Text Only
Accessibility Options
Default Text Size icon Large Text Size icon Largest Text Size icon
Set your Postcode This will personalise content such as news & events with the latest from your area.
Skip Content

Independent Custody Visiting Scheme

charge-deskWhat is an Independent Custody Visting Scheme?


Police & Crime Commissioners are required to operate an Independent Custody Visiting (ICV) Scheme. The Criminal Justice and Police Act 2001 made it a statutory requirement for Police Authorities to operate an Independent Custody Visiting Scheme and a formal written scheme was adopted within the national guidelines. This scheme has transferred from the Police Authority to the Office of the Police and Crime Commissioner from 22nd November 2012.


Who are Independent Custody Visitors?


cellIndependent Custody Visitors are members of the local community who visit police stations unannounced to check on the welfare of people in police custody. ICVs come from a variety of backgrounds and sections of the community. 

They must be over 18 and have no direct involvement in the criminal justice system, for example, serving police officers or special constables. Other people such as solicitors or probation officers may be excluded, to prevent possible conflict of interests for the individual. This maintains the independence of the scheme as a whole. 

 

 

What do Independent Custody Visitors do?


Visits are paired with another ICV, random and unannounced and usually conducted once per week. Visits will normally be contained to police stations with the local area of the ICV. ICVs must treat the details of what they see and hear on their visits confidential. ICVs will work in a voluntary capacity and mileage/public transport costs can be claimed at an agreed rate. 

A report is completed after each visit which provides an insight into the running of the custody area at that time. Data from these reports is analysed and the areas for action are highlighted. This information is shared with the police, Police and Crime Commissioner and the Home Office.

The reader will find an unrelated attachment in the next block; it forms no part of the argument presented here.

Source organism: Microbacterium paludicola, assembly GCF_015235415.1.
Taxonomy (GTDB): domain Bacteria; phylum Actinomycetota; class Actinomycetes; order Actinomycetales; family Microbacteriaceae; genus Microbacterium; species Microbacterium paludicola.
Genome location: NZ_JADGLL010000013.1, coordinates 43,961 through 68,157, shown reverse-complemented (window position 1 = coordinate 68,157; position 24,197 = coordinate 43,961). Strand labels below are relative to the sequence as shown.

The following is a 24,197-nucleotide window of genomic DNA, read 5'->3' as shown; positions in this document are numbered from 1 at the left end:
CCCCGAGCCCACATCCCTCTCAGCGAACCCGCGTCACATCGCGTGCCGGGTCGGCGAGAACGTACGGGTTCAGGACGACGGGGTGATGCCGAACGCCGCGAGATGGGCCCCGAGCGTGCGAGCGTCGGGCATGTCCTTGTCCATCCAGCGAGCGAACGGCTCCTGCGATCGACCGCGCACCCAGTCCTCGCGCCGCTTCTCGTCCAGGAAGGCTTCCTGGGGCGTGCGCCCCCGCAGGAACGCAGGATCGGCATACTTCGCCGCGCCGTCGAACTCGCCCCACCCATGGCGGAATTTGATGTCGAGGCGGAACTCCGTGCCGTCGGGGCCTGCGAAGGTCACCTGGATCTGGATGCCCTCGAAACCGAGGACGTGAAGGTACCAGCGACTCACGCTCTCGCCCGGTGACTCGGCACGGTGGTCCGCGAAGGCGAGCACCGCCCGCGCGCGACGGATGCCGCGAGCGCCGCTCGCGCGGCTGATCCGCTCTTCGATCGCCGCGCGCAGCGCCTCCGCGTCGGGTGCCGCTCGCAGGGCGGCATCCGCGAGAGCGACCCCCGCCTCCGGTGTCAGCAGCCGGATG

For successful applicants, a one day practical and theoretical training session will be held covering all aspects of custody visiting together with the basic principles of the Police and Criminal Evidence Act (PACE). Refresher training will be provided at intervals or upon changes in legislation.

Custody Demand Performance Tables

To demonstrate to the public that the police are delivering services to communities on a fair and transparent basis, the Police and Crime Commissioner will publish custody demand performance statistics on a regular basis.  To view data, click here to access the Custody Demand Performance webpage..

 

Further Information

Becoming an Independent Custody Visitor (Adobe Acrobat PDF, 549KB) (updated 10/04/2017)
Cleveland PCC Independent Custody Scheme (Adobe Acrobat PDF, 597 KB) (last updated 17/02/2017)

 

Vacancies for Independent Custody Visitors

Vacancy – Independent Custody Visitors

Do you have what it takes to check prisoner welfare, custody conditions and police behaviour?

Barry Coppinger, Police and Crime Commissioner for Cleveland, has responsibility for a team of Independent Custody Visitors, a team of volunteers who make unannounced visits to police stations at Middlehaven and Hartlepool.

You will speak with people detained in custody, check their welfare and the conditions in which they are being held and submit reports on their visits.  You will work in pairs and will carry out a minimum of six visits per year. 

Key criteria

  • must be over 18.
  • must not be justices of the peace, serving police officers or civilian employees, appropriate adults; members or staff from police and crime commissioners or special constables.
  • may have their applications appraised if there appears to be a conflict of interest for people working in other areas of the criminal justice system, such as solicitors and members of the probation service.
  • always work as volunteers and only receive out of pocket expenses incurred while carrying out their roles.
  • must have a good understanding of the English language - or Welsh, where appropriate - as all ICVA guidelines, reporting and recording procedures are available in either English or Welsh.

Having a criminal record or unspent convictions is not an automatic barrier to becoming a custody visitor. Individual circumstances will be assessed against the needs of the post and suitability of the applicant. All appropriate applications from members of the public are considered on their own merits.

Suitable applicants are invited to attend an interview based on the submission of an application form to the Police and Crime Commissioner.

Independent Custody Visitor Application Form (MS Word, 228KB)

Please email completed forms to Elise.Pout@Cleveland.pnn.police.uk - recruitment for ICVs is taking place on a rolling basis, to allow for maximum applications to be received. The OPCC has the right to close applications at any time, but will give a reasonable period of notice.

 
 
 
Powered by Contensis